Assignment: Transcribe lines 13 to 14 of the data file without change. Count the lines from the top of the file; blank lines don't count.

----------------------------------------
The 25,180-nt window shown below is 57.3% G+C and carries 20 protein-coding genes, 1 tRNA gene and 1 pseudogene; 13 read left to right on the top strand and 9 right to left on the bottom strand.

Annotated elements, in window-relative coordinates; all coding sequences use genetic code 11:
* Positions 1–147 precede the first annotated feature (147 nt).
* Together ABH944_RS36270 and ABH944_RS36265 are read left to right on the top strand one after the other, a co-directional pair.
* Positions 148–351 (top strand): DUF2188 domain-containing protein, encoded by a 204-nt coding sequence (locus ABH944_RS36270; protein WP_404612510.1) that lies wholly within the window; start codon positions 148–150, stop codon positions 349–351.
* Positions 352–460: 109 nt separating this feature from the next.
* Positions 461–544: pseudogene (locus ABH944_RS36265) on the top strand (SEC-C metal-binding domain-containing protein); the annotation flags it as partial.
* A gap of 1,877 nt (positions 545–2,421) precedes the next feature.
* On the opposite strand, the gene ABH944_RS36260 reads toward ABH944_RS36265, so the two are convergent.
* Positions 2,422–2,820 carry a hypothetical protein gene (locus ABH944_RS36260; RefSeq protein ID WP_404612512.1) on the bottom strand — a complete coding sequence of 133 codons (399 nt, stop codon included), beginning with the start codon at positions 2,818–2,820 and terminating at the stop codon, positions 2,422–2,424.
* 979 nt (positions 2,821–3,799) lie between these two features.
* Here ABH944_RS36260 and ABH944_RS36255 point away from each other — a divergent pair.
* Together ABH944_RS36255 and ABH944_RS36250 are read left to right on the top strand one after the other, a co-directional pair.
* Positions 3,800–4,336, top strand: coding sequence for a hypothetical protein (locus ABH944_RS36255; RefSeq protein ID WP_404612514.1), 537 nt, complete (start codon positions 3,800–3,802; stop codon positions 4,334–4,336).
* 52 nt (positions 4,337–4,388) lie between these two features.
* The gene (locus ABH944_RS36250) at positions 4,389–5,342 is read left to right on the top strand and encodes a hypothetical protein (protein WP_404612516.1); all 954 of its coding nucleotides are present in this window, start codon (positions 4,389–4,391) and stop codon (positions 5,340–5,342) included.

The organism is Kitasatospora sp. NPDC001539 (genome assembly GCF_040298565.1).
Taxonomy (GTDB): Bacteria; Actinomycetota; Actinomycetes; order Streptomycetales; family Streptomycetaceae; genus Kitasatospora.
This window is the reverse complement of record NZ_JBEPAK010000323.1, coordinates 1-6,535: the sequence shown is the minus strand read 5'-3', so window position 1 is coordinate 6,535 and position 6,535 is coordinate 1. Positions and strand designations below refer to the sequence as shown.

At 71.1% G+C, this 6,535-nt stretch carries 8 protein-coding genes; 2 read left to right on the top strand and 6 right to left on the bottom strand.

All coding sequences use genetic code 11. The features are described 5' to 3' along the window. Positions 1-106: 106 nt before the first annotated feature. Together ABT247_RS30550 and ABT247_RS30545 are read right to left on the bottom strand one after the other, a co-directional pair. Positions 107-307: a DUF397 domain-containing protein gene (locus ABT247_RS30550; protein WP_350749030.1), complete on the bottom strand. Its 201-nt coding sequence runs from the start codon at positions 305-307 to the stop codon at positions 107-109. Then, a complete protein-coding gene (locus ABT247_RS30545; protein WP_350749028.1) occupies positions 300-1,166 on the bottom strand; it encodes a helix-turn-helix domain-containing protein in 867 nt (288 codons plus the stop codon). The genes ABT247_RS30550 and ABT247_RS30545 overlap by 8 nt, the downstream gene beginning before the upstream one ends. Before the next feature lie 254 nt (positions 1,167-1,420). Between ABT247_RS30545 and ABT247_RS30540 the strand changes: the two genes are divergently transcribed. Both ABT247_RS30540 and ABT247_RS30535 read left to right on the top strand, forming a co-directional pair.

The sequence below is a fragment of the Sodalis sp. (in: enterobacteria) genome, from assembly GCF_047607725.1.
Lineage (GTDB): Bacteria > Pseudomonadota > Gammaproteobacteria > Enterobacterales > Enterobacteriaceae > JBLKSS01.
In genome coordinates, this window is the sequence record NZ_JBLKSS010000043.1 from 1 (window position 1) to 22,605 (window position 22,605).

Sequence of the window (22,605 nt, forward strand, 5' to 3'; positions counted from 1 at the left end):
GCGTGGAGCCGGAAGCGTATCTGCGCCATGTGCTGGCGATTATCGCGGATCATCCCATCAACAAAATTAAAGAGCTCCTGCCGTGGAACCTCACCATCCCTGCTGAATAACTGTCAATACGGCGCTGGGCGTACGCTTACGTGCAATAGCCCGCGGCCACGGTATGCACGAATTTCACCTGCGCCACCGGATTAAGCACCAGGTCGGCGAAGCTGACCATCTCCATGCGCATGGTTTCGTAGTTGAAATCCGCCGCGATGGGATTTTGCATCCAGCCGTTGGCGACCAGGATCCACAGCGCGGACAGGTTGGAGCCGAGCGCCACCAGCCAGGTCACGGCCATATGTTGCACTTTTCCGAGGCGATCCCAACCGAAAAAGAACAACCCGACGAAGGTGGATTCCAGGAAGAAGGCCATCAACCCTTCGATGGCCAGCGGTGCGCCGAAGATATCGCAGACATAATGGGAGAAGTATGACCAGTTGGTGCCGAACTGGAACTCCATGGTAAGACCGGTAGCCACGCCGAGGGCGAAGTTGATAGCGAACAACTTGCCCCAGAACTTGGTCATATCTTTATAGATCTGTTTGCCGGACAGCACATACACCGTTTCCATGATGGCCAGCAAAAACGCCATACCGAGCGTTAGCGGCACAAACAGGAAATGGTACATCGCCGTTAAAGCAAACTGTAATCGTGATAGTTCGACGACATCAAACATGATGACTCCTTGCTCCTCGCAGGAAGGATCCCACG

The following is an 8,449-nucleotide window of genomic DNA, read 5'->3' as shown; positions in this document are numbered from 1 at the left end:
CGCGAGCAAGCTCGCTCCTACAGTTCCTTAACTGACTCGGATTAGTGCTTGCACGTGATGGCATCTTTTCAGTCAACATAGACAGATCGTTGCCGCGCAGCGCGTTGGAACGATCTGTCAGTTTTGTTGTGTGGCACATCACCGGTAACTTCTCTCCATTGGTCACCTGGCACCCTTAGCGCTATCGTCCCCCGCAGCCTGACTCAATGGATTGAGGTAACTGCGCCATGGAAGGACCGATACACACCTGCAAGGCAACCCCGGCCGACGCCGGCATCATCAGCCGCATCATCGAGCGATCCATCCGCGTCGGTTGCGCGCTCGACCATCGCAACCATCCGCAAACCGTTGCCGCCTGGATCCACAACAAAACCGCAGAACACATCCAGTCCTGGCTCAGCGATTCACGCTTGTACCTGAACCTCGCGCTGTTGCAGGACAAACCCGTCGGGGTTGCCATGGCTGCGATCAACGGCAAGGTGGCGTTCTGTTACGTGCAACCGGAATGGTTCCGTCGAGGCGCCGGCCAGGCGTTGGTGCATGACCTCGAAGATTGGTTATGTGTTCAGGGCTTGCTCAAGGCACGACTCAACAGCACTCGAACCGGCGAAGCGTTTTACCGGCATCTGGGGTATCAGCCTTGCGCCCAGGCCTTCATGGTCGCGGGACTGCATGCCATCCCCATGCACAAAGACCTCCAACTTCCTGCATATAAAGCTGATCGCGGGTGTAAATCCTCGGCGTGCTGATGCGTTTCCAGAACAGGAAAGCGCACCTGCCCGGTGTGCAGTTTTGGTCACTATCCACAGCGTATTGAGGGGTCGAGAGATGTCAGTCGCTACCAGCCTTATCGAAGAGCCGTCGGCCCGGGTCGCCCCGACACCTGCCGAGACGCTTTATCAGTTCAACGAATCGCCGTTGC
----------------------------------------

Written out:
* Together ABH944_RS36255 and ABH944_RS36250 are read left to right on the top strand one after the other, a co-directional pair.
* Positions 3,800–4,336, top strand: coding sequence for a hypothetical protein (locus ABH944_RS36255; RefSeq protein ID WP_404612514.1), 537 nt, complete (start codon positions 3,800–3,802; stop codon positions 4,334–4,336).